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Revisiting Faith

Pat Graney Company: Faith, REDCAT, April 28th – May 1st, 2011 –

Choreographer Pat Graney’s work is an unmistakably original artwork—fresh, timeless, and challenging. Graney is the recipient of dozens of awards for her choreography, including 11 NEA fellowships and the Alpert Award in the Arts. Her work presented at REDCAT recently is a re-creation of a 1991 piece that, in time, became the first segment of the Faith Tryptych, which, thanks to numerous grants, is being entirely resurrected this year. The one-hour Faith section stands on its own as a unique conception of movement and social commentary.

From the start we are drawn into an unusual experience: we witness animated tableaux vivants representing Caravaggio paintings of religious scenes, including The Crucifixion of St. Peter and The Death of the Virgin Mary. But these tableaux are enhanced: the audience is privy to the methodical preparation of the scene followed by a sliver of stillness, then a gentle descent of the victim to the floor while the other company members reassemble. The industrious and graceful scurrying in assembly and disassembly of the scene is not unlike that of Pilobolus during their shadow work, although it predates their trademark fluid silhouettes by almost two decades. The first section ends with a single dancer proceeding towards the audience as darkness envelopes her. Throughout the tableaux we hear the elevated Latin mass music of Arvo Pärt, a sonic backdrop as essential as the exceptional lighting design by Ben Geffen and Amiya Brown, drawing on the original design by Meg Fox.

Tim Buckley’s heart-breaking “Song to the Siren,” as sung by the Cocteau Twins’ Liz Fraser, becomes the chilling background for the playful summer sequence, using small (nine-inch) red fitness inflatables rather than vinyl beach balls. The dancers variously throw, roll, glide on, and encumber the inflated balls as they dance what could be simulations of seals or mermaids. Their bodies are sometimes board-flat as they sling themselves forward in formation, each dancer’s ball supporting them in their slide front to back, after which they might catch the ball between their legs or do a precision throw to another dancer. The ensemble phrasing here is tricky and delighting: sometimes they act in sequence, other times they start and end precisely together. One can’t help but think of Hart Crane’s “Voyages” while hearing the Buckley song during this uninhibited play. How sad this joy is! The dancers wear white, so the many paths taken by the red balls in both directions across the stage become their own visual pattern that lulls us as the sirens lull those out to sea. “Swim to me,” the song says, “let me enfold you.” The movers think they’re playing with the ball—but it’s the ball that’s playing with them. This simplistic idea could have ruined the work if it were handled badly—but, as with Buckley’s song, their committed innocence is unassailable.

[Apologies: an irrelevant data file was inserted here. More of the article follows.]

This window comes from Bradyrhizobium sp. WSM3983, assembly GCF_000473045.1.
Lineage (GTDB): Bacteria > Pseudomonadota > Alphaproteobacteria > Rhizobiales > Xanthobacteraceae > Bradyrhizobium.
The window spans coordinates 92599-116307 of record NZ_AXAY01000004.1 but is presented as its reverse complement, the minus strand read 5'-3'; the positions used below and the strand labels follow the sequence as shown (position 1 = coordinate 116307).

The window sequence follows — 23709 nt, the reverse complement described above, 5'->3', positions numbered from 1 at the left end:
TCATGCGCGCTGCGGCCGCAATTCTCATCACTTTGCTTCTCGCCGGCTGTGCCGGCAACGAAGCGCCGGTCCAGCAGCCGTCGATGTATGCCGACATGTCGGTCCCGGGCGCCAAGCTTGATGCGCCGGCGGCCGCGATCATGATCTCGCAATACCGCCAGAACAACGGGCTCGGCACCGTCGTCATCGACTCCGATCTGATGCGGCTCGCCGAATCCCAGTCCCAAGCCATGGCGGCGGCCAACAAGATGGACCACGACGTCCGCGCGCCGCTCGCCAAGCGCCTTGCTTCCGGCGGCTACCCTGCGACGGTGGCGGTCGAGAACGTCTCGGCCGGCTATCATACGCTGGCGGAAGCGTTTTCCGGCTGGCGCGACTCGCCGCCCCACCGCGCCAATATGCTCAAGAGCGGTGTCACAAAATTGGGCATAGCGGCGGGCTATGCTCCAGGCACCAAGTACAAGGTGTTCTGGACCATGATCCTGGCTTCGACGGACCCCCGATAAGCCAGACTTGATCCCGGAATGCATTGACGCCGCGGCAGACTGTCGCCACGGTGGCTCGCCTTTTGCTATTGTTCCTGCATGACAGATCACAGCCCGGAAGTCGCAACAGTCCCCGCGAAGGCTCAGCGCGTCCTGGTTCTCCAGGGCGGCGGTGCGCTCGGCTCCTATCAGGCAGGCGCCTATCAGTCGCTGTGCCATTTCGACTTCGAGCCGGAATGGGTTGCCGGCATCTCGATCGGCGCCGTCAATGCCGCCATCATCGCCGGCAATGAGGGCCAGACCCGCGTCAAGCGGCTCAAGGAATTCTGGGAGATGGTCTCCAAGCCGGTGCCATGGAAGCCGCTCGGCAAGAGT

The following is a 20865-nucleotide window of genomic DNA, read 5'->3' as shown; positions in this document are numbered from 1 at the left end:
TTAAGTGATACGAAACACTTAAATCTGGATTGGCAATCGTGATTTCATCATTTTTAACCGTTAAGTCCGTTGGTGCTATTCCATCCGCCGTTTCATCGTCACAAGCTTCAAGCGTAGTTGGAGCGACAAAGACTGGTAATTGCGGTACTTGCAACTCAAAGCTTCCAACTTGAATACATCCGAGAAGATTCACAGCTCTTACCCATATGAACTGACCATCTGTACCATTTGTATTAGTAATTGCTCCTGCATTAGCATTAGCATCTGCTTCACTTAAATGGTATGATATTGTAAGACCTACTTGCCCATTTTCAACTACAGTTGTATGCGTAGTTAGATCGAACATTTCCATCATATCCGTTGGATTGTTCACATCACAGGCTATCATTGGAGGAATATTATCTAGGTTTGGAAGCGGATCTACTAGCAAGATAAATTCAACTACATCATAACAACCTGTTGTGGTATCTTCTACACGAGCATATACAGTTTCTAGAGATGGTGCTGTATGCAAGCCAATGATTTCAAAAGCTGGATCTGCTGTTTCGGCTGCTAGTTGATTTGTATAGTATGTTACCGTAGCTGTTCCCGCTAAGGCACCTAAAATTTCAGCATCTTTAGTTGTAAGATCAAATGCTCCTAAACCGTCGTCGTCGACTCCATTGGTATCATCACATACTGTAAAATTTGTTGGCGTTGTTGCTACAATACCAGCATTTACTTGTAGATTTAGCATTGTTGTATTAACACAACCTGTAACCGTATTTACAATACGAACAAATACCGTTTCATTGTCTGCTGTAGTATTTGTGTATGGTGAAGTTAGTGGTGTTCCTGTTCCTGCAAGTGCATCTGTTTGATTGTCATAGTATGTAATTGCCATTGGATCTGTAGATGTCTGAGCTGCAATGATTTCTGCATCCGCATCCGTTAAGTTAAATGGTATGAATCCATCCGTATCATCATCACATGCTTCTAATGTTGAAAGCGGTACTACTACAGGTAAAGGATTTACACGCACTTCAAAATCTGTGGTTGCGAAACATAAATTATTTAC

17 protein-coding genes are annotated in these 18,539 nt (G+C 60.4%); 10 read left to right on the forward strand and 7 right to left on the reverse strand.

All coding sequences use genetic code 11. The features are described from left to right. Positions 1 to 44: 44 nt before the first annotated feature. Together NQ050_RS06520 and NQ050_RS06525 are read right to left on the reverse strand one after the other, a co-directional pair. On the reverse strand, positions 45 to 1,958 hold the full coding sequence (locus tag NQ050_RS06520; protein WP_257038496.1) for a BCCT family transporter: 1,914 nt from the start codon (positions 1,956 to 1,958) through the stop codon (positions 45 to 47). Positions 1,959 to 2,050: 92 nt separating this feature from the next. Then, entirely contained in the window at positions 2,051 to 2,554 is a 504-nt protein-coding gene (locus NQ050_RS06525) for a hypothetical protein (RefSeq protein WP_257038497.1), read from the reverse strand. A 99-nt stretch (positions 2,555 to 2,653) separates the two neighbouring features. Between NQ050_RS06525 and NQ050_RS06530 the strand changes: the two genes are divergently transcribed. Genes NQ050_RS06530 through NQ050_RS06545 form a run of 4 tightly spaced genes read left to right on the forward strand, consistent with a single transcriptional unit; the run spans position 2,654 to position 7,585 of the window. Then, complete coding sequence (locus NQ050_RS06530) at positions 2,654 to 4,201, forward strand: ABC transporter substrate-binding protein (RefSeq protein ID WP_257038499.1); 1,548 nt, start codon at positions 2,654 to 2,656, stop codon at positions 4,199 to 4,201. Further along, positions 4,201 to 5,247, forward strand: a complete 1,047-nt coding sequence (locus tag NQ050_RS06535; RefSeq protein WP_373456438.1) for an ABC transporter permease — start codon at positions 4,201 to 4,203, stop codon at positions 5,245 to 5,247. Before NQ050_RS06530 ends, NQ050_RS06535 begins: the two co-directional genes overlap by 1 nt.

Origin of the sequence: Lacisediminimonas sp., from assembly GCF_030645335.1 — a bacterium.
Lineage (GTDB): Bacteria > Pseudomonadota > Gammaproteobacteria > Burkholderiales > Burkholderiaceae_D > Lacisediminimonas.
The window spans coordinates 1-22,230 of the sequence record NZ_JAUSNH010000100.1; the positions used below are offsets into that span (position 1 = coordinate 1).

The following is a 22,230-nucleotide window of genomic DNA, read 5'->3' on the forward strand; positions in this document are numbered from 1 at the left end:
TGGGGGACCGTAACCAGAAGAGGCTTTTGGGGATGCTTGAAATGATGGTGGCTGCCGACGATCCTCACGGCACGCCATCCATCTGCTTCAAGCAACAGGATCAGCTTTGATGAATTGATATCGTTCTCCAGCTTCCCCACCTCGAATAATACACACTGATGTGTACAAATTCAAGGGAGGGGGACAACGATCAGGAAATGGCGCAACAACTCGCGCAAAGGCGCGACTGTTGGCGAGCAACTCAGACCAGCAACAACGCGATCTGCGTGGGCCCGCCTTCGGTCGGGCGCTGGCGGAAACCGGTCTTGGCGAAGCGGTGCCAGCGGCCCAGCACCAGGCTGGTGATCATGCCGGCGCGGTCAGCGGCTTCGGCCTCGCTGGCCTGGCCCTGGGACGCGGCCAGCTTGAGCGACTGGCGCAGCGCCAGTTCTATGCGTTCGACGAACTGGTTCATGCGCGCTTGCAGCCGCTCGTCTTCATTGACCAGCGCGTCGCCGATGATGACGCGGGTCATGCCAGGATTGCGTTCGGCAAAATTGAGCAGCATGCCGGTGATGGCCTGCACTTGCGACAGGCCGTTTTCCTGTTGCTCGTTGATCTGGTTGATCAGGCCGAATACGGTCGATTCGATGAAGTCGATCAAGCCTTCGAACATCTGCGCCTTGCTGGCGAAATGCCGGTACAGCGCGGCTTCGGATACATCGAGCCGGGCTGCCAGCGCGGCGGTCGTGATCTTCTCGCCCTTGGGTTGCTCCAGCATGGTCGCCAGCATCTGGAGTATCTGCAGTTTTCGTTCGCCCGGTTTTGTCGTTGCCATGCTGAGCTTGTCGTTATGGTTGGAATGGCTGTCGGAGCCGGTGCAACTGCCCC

The next segment begins with the introduction of the theme that is visited later, which might best be described as the torture faced by many women in our society as they feel compelled to conform to outward expectations, and in fact regard it as their duty to participate in this institutionalized discomfort. A single dancer is seen taping her feet so that they will fit into the taper of her red high-heeled shoes; once she wedges herself into them, she stumbles as she leaves the stage. All the dancers soon have red heels and perform the segment in spite of, or in adaptation of, this counter-functional footwear. And they have changed outfits: no longer in white, they wear black micro-dresses as they move around the stage with the distorted lengths of their bare legs–it is tremendously un-sexy despite all the skin exposure and physicality. The dancer who began the section eventually reappears, fussing with her face and body in a mime of failure to achieve the cultural standards; no matter what she does, she does not meet the bar she feels is set for her. Of course, this is all my interpretation, but it’s not a subtle set of gestures and the dancer is a convincing and talented communicator.

The remarkable last section is almost too tender to attempt a description. We are witness to more tableaux, but these turn out to be with entirely naked bodies under subdued lighting. Somehow in the conception and performance of the dancers, who proceed at a calm pace throughout, there is not the slightest hint of sensationalism or exploitation. On Graney’s canvas we see a collusion of female forms freed to be individual and complete. After the various scenes are done, all the dancers step slowly towards the audience as darkness again falls, a moving testimony to the power of women to transform experience.

There is richness here that we should not take for granted. Graney has figured out how to create an hour-long work that, despite being sectionalized, is a unified piece which builds on itself and offers endless visual interest. It is compelling that several of the dancers in the performance were with Graney’s company 20 years ago–and all the dancing was expert, selfless, and, like the choreography itself, wholly genuine and direct.

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